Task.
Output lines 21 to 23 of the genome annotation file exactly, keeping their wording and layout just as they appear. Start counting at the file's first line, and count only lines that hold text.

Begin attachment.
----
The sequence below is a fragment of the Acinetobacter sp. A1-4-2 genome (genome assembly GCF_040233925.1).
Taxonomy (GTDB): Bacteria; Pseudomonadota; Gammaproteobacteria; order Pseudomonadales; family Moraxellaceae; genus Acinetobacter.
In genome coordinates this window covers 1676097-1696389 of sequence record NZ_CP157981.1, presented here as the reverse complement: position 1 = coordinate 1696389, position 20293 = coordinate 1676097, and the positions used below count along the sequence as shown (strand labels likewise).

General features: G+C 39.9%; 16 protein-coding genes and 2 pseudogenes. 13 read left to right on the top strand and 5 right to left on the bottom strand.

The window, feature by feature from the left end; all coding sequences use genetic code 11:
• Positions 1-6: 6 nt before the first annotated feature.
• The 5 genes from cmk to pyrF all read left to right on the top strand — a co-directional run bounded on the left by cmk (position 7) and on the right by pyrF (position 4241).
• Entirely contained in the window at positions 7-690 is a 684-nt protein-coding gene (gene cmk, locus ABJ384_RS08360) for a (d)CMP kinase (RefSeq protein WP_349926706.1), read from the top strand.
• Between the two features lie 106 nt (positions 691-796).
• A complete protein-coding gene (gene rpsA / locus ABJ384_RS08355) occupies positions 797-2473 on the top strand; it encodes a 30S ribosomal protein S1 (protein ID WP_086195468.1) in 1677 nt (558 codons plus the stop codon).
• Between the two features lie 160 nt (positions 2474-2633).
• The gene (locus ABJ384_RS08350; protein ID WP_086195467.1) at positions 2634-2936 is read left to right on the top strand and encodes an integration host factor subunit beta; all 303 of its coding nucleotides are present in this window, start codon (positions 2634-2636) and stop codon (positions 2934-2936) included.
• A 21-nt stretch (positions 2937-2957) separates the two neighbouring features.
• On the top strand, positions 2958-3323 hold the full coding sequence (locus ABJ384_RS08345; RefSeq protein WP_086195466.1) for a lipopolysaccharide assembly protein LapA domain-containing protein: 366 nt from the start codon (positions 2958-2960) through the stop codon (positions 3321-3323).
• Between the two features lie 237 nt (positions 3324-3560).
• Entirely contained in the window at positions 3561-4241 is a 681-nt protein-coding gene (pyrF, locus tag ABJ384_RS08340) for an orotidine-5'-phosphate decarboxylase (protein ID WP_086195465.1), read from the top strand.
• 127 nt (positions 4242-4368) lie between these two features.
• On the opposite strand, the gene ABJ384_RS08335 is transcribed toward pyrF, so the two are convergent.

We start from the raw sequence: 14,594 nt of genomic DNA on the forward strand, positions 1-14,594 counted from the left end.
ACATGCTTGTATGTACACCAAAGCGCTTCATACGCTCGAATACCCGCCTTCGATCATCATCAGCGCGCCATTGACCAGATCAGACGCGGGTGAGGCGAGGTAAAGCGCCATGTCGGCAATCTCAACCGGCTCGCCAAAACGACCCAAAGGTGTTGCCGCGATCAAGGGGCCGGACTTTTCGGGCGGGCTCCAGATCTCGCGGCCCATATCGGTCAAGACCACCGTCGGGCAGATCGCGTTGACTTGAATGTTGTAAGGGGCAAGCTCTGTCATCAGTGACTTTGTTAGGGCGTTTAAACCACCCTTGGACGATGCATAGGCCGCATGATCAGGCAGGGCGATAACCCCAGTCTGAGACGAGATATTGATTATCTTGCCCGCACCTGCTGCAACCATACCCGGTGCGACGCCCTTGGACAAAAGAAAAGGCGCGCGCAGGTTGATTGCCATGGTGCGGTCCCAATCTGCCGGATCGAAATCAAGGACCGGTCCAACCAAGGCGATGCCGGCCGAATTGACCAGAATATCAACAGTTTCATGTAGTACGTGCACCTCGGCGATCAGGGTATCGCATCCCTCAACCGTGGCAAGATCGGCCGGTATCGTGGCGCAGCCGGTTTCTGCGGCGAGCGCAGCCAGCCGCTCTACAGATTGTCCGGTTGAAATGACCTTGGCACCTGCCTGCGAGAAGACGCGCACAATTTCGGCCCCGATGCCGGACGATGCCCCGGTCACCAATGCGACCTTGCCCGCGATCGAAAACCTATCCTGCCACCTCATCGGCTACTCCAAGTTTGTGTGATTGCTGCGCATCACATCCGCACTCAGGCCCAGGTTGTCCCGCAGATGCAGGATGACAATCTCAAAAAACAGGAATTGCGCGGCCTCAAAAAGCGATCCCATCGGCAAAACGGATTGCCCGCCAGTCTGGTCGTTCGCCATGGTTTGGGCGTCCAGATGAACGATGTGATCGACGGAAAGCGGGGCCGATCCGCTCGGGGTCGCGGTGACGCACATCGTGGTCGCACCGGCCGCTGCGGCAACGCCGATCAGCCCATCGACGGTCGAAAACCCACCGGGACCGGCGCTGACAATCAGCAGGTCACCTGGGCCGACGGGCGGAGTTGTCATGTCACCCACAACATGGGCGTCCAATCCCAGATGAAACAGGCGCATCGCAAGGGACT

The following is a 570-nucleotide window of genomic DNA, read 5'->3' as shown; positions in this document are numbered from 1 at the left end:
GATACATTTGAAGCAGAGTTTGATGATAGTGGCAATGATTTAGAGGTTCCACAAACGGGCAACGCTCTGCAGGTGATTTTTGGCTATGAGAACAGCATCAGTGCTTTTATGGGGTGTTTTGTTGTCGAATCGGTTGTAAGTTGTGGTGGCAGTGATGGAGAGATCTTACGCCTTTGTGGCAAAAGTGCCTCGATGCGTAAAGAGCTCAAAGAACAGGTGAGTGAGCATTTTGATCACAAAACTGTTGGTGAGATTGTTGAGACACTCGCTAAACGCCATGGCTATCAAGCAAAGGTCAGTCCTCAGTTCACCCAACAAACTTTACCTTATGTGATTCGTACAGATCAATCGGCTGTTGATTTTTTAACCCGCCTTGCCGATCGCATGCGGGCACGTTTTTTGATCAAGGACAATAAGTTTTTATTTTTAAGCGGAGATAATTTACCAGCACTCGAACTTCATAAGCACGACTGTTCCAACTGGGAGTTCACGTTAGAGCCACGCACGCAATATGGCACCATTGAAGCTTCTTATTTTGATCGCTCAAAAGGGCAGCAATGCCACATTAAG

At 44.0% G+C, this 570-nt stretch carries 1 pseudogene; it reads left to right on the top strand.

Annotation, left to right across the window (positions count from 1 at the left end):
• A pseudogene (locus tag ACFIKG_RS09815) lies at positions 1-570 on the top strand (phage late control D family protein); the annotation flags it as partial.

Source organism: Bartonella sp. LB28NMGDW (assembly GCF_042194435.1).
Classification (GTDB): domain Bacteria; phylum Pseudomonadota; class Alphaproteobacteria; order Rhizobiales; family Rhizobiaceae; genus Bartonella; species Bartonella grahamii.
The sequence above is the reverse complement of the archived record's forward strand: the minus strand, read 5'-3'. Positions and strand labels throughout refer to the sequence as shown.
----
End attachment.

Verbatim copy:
The following is a 570-nucleotide window of genomic DNA, read 5'->3' as shown; positions in this document are numbered from 1 at the left end:
GATACATTTGAAGCAGAGTTTGATGATAGTGGCAATGATTTAGAGGTTCCACAAACGGGCAACGCTCTGCAGGTGATTTTTGGCTATGAGAACAGCATCAGTGCTTTTATGGGGTGTTTTGTTGTCGAATCGGTTGTAAGTTGTGGTGGCAGTGATGGAGAGATCTTACGCCTTTGTGGCAAAAGTGCCTCGATGCGTAAAGAGCTCAAAGAACAGGTGAGTGAGCATTTTGATCACAAAACTGTTGGTGAGATTGTTGAGACACTCGCTAAACGCCATGGCTATCAAGCAAAGGTCAGTCCTCAGTTCACCCAACAAACTTTACCTTATGTGATTCGTACAGATCAATCGGCTGTTGATTTTTTAACCCGCCTTGCCGATCGCATGCGGGCACGTTTTTTGATCAAGGACAATAAGTTTTTATTTTTAAGCGGAGATAATTTACCAGCACTCGAACTTCATAAGCACGACTGTTCCAACTGGGAGTTCACGTTAGAGCCACGCACGCAATATGGCACCATTGAAGCTTCTTATTTTGATCGCTCAAAAGGGCAGCAATGCCACATTAAG

At 44.0% G+C, this 570-nt stretch carries 1 pseudogene; it reads left to right on the top strand.